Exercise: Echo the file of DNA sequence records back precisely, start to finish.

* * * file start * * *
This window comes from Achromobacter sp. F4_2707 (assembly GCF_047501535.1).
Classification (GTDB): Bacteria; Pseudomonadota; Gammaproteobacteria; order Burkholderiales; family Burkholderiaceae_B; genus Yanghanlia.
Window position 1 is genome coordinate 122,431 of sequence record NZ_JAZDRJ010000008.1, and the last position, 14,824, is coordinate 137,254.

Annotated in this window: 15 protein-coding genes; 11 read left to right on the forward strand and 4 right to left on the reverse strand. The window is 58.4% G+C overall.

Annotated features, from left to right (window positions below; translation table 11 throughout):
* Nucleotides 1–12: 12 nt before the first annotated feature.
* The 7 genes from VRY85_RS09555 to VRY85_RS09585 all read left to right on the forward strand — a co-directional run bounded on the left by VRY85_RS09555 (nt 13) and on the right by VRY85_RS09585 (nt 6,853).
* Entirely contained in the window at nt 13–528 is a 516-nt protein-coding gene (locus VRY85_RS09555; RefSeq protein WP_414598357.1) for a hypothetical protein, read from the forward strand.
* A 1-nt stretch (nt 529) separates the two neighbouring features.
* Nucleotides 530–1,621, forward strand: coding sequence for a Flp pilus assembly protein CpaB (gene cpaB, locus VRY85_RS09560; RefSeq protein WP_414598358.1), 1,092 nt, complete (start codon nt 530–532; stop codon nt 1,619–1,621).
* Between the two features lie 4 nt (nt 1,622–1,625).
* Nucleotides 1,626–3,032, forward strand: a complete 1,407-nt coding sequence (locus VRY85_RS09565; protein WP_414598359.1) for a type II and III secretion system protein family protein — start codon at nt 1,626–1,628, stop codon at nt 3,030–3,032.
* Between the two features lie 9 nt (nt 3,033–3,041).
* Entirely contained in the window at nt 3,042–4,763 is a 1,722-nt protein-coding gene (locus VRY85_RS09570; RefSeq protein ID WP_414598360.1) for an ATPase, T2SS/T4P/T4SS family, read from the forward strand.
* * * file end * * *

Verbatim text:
This window comes from Achromobacter sp. F4_2707 (assembly GCF_047501535.1).
Classification (GTDB): Bacteria; Pseudomonadota; Gammaproteobacteria; order Burkholderiales; family Burkholderiaceae_B; genus Yanghanlia.
Window position 1 is genome coordinate 122,431 of sequence record NZ_JAZDRJ010000008.1, and the last position, 14,824, is coordinate 137,254.

Annotated in this window: 15 protein-coding genes; 11 read left to right on the forward strand and 4 right to left on the reverse strand. The window is 58.4% G+C overall.

Annotated features, from left to right (window positions below; translation table 11 throughout):
* Nucleotides 1–12: 12 nt before the first annotated feature.
* The 7 genes from VRY85_RS09555 to VRY85_RS09585 all read left to right on the forward strand — a co-directional run bounded on the left by VRY85_RS09555 (nt 13) and on the right by VRY85_RS09585 (nt 6,853).
* Entirely contained in the window at nt 13–528 is a 516-nt protein-coding gene (locus VRY85_RS09555; RefSeq protein WP_414598357.1) for a hypothetical protein, read from the forward strand.
* A 1-nt stretch (nt 529) separates the two neighbouring features.
* Nucleotides 530–1,621, forward strand: coding sequence for a Flp pilus assembly protein CpaB (gene cpaB, locus VRY85_RS09560; RefSeq protein WP_414598358.1), 1,092 nt, complete (start codon nt 530–532; stop codon nt 1,619–1,621).
* Between the two features lie 4 nt (nt 1,622–1,625).
* Nucleotides 1,626–3,032, forward strand: a complete 1,407-nt coding sequence (locus VRY85_RS09565; protein WP_414598359.1) for a type II and III secretion system protein family protein — start codon at nt 1,626–1,628, stop codon at nt 3,030–3,032.
* Between the two features lie 9 nt (nt 3,033–3,041).
* Entirely contained in the window at nt 3,042–4,763 is a 1,722-nt protein-coding gene (locus VRY85_RS09570; RefSeq protein ID WP_414598360.1) for an ATPase, T2SS/T4P/T4SS family, read from the forward strand.